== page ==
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Optimization of Incorporated Prebiotics as Coating Materials for Probiotic Microencapsulation
- Chen, Kun‐Nan, Chen, Ming‐Ju, Liu, Je‐Ruel, Lin, Chin‐Wen, Chiu, Hsin‐Yi
- Journal of food science 2005 v.70 no.5 pp. M260
- Bifidobacterium bifidum, Bifidobacterium longum, Lactobacillus acidophilus, bile salts, coatings, fructooligosaccharides, gastric juice, growth promotion, microencapsulation, models, prebiotics, probiotics, response surface methodology, sodium, sodium alginate, survival rate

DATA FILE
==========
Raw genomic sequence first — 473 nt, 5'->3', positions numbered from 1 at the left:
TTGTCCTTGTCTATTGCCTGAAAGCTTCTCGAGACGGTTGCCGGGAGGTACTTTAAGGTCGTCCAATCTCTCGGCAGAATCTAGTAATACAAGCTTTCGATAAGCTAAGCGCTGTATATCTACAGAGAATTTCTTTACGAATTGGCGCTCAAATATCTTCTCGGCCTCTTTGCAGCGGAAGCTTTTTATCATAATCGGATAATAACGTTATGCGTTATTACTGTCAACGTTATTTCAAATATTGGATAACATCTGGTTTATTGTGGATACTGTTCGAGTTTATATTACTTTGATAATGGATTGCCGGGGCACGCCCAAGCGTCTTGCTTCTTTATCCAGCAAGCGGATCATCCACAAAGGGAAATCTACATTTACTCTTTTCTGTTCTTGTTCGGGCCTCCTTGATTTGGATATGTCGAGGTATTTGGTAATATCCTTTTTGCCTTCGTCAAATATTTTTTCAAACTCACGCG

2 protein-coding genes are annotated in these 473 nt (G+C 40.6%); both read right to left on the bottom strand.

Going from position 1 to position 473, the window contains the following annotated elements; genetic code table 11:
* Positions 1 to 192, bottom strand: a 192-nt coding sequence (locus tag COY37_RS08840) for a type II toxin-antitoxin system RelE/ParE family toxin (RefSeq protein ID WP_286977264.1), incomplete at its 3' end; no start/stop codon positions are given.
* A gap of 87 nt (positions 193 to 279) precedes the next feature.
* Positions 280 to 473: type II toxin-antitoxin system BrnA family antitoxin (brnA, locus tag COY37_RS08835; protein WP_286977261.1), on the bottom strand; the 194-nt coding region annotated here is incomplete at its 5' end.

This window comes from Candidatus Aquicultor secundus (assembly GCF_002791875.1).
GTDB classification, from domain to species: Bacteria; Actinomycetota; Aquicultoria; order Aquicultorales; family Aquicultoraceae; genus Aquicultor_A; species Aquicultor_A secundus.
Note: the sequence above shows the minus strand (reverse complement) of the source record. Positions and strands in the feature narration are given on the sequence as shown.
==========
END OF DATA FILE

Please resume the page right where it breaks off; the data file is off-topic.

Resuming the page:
- The purpose of this research was to improve probiotic microencapsulation using prebiotics and modern optimization techniques to determine optimal processing conditions, performance, and survival rates. Prebiotics (fructooligosaccharides or isomaltooligosaccharides), growth promoter (peptide), and sodium algi‐nate were incorporated as coating materials to microencapsulate 4 probiotics (Lactobacillus acidophilus, Lacto‐bacillus casei, Bifidobacterium bifidum, and Bifidobacterium longum). The proportion of the prebiotics, peptide, and sodium alginate was optimized using response surface methodology (RSM) to 1st construct a surface model, with sequential quadratic programming (SQP) subsequently adopted to optimize the model and evaluate the survival of microencapsulated probiotics under simulated gastric fluid test. Optimization results indicated that 1% sodium alginate mixed with 1% peptide and 3% fructooligosaccharides as coating materials would produce the highest survival in terms of probiotic count. The verification experiment yielded a result close to the predicted values, with no significant difference (P > 0.05). The storage results also demonstrated that addition of prebiotics in the walls of probiotic microcapsules provided improved protection for the active organisms. These probiotic counts remained at 10⁶ to 10⁷ colony‐forming units (CFU)/g for microcapsules stored for 1 mo and then treated in simulated gastric fluid test and bile salt test.